An Overhead Camera Setup That Won't Break the Bank

Creating an overhead shot in studio can seem like a basic task at first, but the space can quickly become cluttered as the set becomes more complex and more assistants are on location. This video shows how to build an inexpensive, sturdy camera rig that won’t come crashing down in the middle of a shoot.

Washington-based Photographer Tony Roslund uses an $8,000 Foba Asaba stand in his studio, but that’s not exactly something many up-and-coming photographers can afford. Plus, as Roslund mentions in the video, it’s not practical to haul to an on-site photoshoot. Instead, there’s a camera setup that can utilize the stands you already own with a few pieces of grip.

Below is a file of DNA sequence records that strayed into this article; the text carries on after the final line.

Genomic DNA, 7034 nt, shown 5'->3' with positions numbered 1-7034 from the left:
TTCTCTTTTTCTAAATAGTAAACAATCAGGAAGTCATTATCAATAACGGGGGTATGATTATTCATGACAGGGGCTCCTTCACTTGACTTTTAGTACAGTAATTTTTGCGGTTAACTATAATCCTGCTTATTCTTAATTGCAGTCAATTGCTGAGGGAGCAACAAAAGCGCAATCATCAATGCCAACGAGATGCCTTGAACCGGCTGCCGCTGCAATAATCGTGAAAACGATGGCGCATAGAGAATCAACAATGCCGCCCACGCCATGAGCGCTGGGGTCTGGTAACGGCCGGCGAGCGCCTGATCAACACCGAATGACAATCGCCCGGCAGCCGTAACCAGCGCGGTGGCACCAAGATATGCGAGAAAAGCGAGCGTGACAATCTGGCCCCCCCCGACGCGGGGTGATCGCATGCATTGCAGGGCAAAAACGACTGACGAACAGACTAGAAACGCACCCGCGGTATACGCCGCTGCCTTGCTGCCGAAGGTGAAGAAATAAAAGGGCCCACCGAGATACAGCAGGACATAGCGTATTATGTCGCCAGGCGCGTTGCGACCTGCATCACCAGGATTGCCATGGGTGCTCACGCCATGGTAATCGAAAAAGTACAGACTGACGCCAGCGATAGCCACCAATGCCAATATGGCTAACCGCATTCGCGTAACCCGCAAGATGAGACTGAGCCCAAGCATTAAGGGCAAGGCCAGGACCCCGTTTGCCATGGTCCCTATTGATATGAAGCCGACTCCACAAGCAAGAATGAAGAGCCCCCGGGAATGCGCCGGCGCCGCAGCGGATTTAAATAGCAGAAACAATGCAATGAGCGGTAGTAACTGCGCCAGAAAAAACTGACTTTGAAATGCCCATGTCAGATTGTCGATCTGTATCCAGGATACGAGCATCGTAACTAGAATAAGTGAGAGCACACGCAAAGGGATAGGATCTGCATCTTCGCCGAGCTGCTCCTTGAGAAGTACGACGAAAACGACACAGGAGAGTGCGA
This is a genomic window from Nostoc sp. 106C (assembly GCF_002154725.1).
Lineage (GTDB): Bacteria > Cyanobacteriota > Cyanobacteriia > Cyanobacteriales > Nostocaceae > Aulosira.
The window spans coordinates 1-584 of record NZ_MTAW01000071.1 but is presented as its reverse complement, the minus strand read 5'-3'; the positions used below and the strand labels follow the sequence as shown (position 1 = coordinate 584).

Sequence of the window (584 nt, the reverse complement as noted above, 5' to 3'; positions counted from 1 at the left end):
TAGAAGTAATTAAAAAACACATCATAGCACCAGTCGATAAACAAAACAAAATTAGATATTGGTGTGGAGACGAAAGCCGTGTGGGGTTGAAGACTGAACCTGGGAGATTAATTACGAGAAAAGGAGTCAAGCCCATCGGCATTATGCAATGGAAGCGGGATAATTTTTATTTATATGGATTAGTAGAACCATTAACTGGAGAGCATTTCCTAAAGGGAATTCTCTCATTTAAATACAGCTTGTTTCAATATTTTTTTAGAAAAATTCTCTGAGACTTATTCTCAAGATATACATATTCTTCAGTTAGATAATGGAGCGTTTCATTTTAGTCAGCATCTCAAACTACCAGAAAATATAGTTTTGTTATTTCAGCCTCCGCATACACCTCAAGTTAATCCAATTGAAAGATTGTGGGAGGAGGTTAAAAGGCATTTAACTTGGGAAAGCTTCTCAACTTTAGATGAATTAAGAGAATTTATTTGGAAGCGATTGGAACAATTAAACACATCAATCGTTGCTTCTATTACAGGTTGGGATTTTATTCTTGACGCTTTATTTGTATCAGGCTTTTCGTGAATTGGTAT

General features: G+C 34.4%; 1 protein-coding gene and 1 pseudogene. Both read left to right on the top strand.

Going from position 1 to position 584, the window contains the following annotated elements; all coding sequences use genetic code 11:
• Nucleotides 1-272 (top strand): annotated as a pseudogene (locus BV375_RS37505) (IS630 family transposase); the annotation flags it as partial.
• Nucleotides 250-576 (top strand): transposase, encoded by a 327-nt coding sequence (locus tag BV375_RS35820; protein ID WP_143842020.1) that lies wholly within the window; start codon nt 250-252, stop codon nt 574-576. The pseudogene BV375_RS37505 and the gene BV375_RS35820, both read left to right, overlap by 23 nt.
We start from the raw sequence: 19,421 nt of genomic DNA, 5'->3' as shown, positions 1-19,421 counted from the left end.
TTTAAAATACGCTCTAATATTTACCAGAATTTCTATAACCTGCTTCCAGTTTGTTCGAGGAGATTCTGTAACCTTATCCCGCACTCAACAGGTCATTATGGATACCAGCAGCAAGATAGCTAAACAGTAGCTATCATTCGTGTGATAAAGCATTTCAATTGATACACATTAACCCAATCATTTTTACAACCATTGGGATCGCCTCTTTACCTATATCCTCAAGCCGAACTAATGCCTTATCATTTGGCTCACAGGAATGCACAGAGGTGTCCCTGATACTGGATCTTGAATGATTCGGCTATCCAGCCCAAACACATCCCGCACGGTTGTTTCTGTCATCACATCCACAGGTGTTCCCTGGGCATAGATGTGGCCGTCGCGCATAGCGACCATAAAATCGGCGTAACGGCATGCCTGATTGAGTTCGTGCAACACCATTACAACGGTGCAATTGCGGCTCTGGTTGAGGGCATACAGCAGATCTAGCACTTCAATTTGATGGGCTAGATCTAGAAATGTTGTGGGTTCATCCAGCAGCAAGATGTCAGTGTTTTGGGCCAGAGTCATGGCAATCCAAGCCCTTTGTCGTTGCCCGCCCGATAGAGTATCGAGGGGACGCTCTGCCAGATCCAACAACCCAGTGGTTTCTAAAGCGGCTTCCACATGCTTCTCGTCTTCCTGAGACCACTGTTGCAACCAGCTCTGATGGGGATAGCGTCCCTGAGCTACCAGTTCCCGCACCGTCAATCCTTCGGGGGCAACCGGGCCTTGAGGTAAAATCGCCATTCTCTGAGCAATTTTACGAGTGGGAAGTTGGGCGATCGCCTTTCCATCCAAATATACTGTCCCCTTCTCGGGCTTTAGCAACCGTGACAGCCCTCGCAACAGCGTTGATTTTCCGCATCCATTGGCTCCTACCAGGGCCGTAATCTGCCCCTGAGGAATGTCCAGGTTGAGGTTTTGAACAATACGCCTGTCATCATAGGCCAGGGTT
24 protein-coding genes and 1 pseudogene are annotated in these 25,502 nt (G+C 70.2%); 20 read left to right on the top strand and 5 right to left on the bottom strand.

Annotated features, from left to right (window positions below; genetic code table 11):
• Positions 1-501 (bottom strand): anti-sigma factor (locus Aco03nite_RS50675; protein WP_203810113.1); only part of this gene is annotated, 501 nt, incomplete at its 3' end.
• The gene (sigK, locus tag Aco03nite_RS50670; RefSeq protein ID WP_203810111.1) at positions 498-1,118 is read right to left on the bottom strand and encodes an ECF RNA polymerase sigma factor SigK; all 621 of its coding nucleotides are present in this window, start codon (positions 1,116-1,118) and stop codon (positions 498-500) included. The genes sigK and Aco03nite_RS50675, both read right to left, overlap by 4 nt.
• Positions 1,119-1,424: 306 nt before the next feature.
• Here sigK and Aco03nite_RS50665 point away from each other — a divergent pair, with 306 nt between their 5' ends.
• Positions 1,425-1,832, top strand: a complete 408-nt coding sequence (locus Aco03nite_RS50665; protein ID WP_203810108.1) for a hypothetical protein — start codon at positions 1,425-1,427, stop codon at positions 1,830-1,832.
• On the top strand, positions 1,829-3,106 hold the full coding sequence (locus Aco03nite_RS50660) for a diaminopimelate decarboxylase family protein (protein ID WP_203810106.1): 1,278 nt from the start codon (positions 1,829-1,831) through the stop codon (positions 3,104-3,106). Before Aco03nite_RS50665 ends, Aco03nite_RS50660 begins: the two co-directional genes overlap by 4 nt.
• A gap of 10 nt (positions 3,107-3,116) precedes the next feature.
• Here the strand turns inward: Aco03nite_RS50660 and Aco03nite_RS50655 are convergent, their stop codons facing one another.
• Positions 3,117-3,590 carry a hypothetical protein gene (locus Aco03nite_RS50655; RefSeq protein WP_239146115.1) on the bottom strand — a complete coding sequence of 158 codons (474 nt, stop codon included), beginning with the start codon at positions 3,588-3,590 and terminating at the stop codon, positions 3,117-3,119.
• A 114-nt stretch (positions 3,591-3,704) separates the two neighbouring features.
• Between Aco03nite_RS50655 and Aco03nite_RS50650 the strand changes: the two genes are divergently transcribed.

Check out the video above for details on how to create your own overhead camera rig. As a bonus, Roslund also shares some other great tips on how to build up a simple, clean looking platform for the products being photographed to lay on top of. Hint: check out IKEA’s as-is section for good deals on nice looking surfaces.

Do you have a different approach to overhead camera setups? Let us know in the comments below.

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Carlton Canary's picture

This is a pretty rock solid option. I often have to do quite large overhead shots that cover a wide area (think 10x10 or more). We have gone to attaching a ball head to a manfrotto super boom. It is not terrifically stable but Ithe articulating end is really useful for positioning without getting up on a ladder or lowering the whole rig. It won't fall over, but it is prone to vibration.

Johnny Rico's picture

Same, ballhead on the end up a boom w/ a weighted C-stand. I level it with a digital angle finder cube then raise the stand up to height.

Interesting.. I found a very easy way to mount the camera overhead.
Take a look: